In pre-modern times, people believed in the doctrine of signatures. This was the idea that the cure for an ailment must resemble the ailment itself. So, for example, eyewort was used as a remedy for vision problems and toothwort for toothache because the flowers of those plants resembled eyes and teeth. As Thomas Gilovich and Kenneth Savitsky write:
Historically, people have often assumed that the symptoms of a disease should resemble either its cause or its cure (or both). In ancient Chinese medicine, for example, people with vision problems were fed ground bat in the (typically) mistaken belief that bats have particularly keen vision and that some of this ability might be transferred to the recipient (p685 of this big pdf).
There was just one problem with this – it was wrong.
However, although modern medicine has corrected this error, we still see it in economic policy. What Gilovich calls the “like goes with like” dominates popular attitudes to economic policy. For example:
- American voters who believe cheap imports have depressed domestic wages support the introduction of tariffs.
- People who believe (mostly wrongly) that immigration has depressed wages favour immigration controls.
- Leftists support higher minimum wages as a solution to low pay.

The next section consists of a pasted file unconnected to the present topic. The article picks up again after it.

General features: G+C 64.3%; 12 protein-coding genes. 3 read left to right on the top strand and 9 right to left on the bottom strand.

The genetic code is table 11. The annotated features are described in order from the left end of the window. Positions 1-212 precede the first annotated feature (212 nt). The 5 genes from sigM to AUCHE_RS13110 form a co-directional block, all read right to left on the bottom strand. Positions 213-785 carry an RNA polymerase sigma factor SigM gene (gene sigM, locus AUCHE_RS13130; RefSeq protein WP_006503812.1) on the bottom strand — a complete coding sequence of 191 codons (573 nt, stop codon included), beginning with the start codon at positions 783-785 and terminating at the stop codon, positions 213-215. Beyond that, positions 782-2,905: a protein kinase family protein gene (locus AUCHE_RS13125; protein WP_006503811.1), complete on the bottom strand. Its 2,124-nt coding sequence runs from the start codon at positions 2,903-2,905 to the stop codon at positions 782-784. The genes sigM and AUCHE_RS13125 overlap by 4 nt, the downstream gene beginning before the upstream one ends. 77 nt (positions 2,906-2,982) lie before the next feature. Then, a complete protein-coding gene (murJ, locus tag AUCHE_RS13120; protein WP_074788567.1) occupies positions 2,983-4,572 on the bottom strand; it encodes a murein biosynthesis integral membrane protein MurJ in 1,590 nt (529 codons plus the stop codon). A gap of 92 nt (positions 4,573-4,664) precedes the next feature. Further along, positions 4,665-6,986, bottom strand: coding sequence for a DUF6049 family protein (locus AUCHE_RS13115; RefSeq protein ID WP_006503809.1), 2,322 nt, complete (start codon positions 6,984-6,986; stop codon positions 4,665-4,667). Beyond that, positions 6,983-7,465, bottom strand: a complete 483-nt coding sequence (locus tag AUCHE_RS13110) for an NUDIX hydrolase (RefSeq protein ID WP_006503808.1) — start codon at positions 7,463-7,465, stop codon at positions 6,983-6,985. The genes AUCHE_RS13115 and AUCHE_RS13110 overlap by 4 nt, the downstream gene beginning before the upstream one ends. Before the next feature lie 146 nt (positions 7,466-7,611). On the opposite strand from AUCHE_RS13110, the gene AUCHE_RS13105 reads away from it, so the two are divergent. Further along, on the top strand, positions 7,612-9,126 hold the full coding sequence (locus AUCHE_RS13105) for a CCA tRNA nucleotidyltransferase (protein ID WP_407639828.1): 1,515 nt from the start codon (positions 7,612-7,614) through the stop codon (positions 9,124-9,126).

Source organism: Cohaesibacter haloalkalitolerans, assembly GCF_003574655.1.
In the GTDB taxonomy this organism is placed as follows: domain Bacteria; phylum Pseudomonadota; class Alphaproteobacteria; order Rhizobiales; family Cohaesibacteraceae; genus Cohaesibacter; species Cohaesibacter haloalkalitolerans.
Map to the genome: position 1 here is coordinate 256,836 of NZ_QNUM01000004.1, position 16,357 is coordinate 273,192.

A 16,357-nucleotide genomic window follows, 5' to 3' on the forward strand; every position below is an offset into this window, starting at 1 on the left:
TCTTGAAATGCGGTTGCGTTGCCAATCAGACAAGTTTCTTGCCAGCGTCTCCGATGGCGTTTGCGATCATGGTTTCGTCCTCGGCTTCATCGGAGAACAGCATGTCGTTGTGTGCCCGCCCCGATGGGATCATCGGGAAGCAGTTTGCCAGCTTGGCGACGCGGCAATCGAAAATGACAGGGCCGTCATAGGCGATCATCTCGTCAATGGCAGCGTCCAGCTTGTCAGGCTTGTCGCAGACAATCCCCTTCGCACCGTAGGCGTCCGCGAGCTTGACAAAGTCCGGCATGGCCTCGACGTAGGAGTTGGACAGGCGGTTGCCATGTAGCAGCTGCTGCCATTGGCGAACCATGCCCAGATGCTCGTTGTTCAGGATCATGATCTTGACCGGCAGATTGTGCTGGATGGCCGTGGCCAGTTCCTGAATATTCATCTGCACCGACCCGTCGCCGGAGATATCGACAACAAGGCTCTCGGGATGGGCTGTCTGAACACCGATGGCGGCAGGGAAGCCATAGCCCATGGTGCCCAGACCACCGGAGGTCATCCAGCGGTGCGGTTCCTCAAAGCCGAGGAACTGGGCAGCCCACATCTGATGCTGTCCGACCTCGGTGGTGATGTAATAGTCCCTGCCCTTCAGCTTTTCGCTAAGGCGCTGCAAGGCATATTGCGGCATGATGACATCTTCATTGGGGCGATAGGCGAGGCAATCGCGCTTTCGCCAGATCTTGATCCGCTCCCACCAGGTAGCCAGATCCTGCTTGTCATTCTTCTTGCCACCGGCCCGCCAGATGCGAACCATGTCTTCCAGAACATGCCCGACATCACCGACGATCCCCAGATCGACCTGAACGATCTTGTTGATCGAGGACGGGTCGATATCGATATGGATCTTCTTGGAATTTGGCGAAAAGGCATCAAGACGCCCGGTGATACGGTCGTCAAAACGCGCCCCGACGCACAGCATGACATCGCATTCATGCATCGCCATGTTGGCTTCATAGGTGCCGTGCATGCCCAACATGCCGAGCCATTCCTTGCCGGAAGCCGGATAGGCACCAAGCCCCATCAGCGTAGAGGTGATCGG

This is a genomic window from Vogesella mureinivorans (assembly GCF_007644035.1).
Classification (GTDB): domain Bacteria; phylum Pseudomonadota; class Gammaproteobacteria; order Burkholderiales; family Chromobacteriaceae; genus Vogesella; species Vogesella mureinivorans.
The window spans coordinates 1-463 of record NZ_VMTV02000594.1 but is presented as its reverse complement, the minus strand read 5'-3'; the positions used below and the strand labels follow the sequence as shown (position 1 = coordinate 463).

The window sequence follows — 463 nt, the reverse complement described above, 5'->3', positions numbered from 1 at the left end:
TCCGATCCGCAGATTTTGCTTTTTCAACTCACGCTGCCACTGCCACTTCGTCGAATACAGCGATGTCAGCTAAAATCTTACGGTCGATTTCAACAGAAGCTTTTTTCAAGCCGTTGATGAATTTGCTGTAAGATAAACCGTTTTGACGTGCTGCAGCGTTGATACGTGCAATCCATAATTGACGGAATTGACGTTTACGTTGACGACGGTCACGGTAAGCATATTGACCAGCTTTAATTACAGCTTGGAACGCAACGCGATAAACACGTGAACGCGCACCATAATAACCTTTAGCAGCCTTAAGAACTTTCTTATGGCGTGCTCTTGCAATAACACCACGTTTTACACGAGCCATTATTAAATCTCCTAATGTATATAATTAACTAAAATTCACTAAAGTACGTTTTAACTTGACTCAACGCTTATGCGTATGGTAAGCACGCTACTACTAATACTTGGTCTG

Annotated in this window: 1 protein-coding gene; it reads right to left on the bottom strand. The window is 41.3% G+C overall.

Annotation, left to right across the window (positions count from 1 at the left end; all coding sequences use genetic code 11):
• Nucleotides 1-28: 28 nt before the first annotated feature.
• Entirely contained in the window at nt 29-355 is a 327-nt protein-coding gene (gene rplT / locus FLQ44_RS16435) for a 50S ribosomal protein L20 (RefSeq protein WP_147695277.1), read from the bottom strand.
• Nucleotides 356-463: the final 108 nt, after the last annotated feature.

- People blame the Bank of England for low interest rates rather than global secular stagnation or tight fiscal policy.
In these cases we see a modern version of the doctrine of signatures – the belief that the cure must resemble the ailment. So higher import prices are the solution to cheap imports; higher minimum wages the solution to low pay; monetary rather than fiscal policy is to blame for low interest rates, and so on.
And just as the doctrine of signatures was wrong in medicine, so it is in economics. Even if tariffs or minimum wages would do some good, there are better alternatives. To the extent that immigration or cheap imports raise inequality, a better solution might be more redistributive tax and benefit policy. And it’s better to help the low paid by increasing demand for labour through expansionary macro policy and by increasing their bargaining power than by minimum wages or immigration controls.
So, why don’t people appreciate this sufficiently? It’s not just the lousy lying media that’s to blame. It’s because the same representativeness heuristic that underpinned belief in the doctrine of signatures is also at work here: people believe that effects must resemble causes. They are, David Leiser and Zeev Kril have shown, bad at connecting economic phenomena. Instead, says Leiser, public attitudes to the economy are shaped by a “good begets good” heuristic (pdf) – the idea that good things have good effects. That’s very similar to the “like goes with like” heuristic described by Gilovich and Savitsky.
I fear, however, that this is a case where diagnosis is easier than cure. It’s easy to see that popular attitudes to the economy are mistaken, but much less easy to see how they might be corrected, especially when so many people have an interest in not correcting them. It took the medical profession centuries to rid itself of the doctrine of signatures. It might take as long for public attitudes to economic policy to improve.